Thursday, March 03, 2011


"we just don't think they belong on upper Solano"

Champagne Socialism
In America the left considers Wal*Mart to be an evil corporation and a symbol of all that is wrong with commercialism and greed. The real reason behind their opposition is primarily the company's lack of unionization, when the truth is told. Wal*Mart is the continuous butt of jokes for its clientele who often are poorer and less sophisticated than Manhattan cocktail party goers.

What is missing in this demonization is that the company is a boon to the poor, the elderly, and the handicapped. By having one location with everything a typical shopper needs to buy, wide easy to access aisles, helpers at the door, and low prices, Wal*Mart is a great help to people who haven't got a lot to spend and cannot get around as well as a youthful Wisconsin union protester, for example.

Hard leftist communities such as Berkeley California have worked long and hard to ensure that the evil Wal*Mart will never darken its streets. It isn't that Wal*Mart has no drawbacks. Its goods are often not the highest quality and often are of Chinese manufacture, and it tends to crush smaller local shops by lower prices and greater convenience, which is always sad to see. The problem is that there are other lower cost shops which are even cheaper and more accessible than Wal*Mart, such as Goodwill, and Berkeley doesn't care for them either.

Goodwill doesn't buy its goods from China, it doesn't push small shops out of the market through competition, and it isn't a mega corporation. Its true that unlike the trendy boutique "thrift" shops that Berkeley (like most college towns) love, Goodwill is actually cheap and survives on donations, but that isn't the reason the leftists in this town are trying to block the shop. Carolyn Jones at the San Francisco Chronicle explains:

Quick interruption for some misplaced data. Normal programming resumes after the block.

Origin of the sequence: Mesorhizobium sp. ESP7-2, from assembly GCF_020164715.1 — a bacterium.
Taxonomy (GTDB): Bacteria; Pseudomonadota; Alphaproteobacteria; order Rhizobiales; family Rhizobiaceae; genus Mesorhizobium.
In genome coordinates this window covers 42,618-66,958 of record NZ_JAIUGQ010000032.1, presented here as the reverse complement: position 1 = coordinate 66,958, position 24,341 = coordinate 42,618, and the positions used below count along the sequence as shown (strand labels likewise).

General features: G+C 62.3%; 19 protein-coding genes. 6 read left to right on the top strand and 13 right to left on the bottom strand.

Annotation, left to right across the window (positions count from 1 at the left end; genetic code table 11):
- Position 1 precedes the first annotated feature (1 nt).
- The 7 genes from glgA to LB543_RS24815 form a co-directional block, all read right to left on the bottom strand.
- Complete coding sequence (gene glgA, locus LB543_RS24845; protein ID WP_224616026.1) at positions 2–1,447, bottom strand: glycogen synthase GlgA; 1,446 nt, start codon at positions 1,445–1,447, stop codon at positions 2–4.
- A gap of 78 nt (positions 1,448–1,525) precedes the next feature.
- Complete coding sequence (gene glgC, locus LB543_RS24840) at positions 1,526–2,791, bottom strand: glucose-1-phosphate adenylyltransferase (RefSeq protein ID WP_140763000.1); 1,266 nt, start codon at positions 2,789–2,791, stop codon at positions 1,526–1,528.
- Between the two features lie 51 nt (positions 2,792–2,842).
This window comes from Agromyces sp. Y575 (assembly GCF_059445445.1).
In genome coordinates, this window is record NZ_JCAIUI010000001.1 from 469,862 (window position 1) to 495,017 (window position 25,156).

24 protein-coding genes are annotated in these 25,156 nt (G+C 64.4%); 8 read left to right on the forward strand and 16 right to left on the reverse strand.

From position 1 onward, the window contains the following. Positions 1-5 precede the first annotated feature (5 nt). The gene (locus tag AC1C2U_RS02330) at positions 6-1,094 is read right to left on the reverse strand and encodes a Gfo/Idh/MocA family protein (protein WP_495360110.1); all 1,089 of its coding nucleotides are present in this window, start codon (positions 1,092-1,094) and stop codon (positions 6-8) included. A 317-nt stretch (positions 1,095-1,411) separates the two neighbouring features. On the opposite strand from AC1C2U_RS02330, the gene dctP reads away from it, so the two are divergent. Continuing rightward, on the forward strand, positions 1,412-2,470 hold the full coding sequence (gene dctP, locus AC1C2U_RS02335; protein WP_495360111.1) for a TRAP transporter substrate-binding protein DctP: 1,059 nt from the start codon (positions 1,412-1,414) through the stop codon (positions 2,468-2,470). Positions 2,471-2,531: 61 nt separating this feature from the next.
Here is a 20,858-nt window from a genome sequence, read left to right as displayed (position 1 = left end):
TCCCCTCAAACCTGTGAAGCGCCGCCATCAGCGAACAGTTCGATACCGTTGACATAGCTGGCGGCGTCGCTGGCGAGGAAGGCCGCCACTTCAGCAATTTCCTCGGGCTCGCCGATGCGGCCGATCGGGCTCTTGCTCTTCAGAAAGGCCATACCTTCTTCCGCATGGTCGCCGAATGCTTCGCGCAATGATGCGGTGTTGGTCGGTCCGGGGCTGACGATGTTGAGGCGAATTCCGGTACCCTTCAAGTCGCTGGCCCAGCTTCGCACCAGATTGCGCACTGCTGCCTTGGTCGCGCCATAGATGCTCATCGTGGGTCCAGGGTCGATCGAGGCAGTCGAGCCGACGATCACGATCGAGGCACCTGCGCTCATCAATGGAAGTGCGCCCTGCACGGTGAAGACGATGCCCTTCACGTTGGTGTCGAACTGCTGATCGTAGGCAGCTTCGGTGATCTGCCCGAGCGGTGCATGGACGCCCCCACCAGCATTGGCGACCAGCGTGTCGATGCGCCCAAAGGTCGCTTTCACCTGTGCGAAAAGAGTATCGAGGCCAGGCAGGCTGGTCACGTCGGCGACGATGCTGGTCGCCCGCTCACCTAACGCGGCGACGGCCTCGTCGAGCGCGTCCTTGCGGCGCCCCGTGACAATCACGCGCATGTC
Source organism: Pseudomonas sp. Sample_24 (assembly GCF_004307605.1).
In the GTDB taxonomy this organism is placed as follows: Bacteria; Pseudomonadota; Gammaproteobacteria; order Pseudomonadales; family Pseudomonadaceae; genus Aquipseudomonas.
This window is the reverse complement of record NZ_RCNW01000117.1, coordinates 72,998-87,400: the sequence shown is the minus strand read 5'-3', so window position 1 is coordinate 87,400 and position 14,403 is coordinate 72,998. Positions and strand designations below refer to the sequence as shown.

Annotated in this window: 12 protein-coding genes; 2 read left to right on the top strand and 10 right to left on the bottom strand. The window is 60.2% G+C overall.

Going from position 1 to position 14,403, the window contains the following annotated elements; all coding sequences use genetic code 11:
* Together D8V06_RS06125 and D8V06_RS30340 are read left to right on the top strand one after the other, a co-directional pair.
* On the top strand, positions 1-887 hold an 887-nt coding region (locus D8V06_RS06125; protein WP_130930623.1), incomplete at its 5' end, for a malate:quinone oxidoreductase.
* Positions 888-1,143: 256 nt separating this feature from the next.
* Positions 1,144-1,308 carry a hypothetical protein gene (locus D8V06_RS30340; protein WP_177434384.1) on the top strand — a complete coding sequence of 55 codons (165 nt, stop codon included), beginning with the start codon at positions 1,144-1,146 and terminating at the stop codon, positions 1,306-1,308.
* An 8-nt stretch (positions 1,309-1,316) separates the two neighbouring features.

Solano Avenue merchants are trying to stop the nonprofit giant from opening a thrift store in the upscale commercial district, saying it would be a magnet for the homeless, noisy delivery trucks and bargain-hungry shoppers not likely to patronize the area's boutique baby stores and Persian rug shops.

"We need specialty stores that will draw people here, and that's not going to be Goodwill," said Anni Ayers Forcum, owner of a jewelry store on Solano Avenue.
The problem is that it will attract those shabby poor people, the non-beautiful, non-rich customers. There is a Goodwill in Berkeley, but it is on University avenue, away from the nice part of town where the rich leftists go buy dashikis and keffiyehs to show solidarity with oppressed others.

The problem here isn't so much an opposition to the principle of Goodwill existing as the idea that it would be in the wrong part of town. Goodwill attracts the wrong sort of clientele, you see, poor people who just don't fit in.

Seeing a town like Berkeley that tries so hard to be "progressive" and leftist to be so blatantly class conscious and bigoted reveals a lot about the urban white leftist's private ideas. Its fine to help the poor... with other people's money, and time, and effort, as long as they are over there. When they get too close or start to move into the nice places the leftists like to frequent, well that's where their good will ends.

1 comment:

Unknown said...

I think of Walmart as cheaply made goods created primarily by the use of Chinese labor.

That being said...the deli there has some very tasty popcorn shrimps!!!